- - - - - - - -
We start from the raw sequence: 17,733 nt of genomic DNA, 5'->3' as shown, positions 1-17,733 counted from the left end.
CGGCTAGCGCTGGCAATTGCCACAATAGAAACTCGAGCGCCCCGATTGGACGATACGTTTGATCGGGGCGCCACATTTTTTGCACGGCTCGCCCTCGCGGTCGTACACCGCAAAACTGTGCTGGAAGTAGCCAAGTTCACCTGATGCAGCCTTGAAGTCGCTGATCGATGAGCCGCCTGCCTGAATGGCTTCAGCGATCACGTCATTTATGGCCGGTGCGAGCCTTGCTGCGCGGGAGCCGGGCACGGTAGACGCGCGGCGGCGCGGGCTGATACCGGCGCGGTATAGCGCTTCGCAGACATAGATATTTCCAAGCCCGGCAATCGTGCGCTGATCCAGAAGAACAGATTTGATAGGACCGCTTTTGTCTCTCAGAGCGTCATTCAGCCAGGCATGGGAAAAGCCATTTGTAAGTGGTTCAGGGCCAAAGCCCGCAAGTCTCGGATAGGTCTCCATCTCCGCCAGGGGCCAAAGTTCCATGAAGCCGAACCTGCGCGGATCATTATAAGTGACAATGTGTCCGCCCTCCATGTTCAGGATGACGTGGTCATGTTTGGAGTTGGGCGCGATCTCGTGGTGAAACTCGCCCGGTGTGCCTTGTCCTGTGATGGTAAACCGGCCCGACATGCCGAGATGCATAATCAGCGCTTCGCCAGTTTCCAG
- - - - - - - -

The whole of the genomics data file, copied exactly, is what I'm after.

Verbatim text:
We start from the raw sequence: 17,733 nt of genomic DNA, 5'->3' as shown, positions 1-17,733 counted from the left end.
CGGCTAGCGCTGGCAATTGCCACAATAGAAACTCGAGCGCCCCGATTGGACGATACGTTTGATCGGGGCGCCACATTTTTTGCACGGCTCGCCCTCGCGGTCGTACACCGCAAAACTGTGCTGGAAGTAGCCAAGTTCACCTGATGCAGCCTTGAAGTCGCTGATCGATGAGCCGCCTGCCTGAATGGCTTCAGCGATCACGTCATTTATGGCCGGTGCGAGCCTTGCTGCGCGGGAGCCGGGCACGGTAGACGCGCGGCGGCGCGGGCTGATACCGGCGCGGTATAGCGCTTCGCAGACATAGATATTTCCAAGCCCGGCAATCGTGCGCTGATCCAGAAGAACAGATTTGATAGGACCGCTTTTGTCTCTCAGAGCGTCATTCAGCCAGGCATGGGAAAAGCCATTTGTAAGTGGTTCAGGGCCAAAGCCCGCAAGTCTCGGATAGGTCTCCATCTCCGCCAGGGGCCAAAGTTCCATGAAGCCGAACCTGCGCGGATCATTATAAGTGACAATGTGTCCGCCCTCCATGTTCAGGATGACGTGGTCATGTTTGGAGTTGGGCGCGATCTCGTGGTGAAACTCGCCCGGTGTGCCTTGTCCTGTGATGGTAAACCGGCCCGACATGCCGAGATGCATAATCAGCGCTTCGCCAGTTTCCAG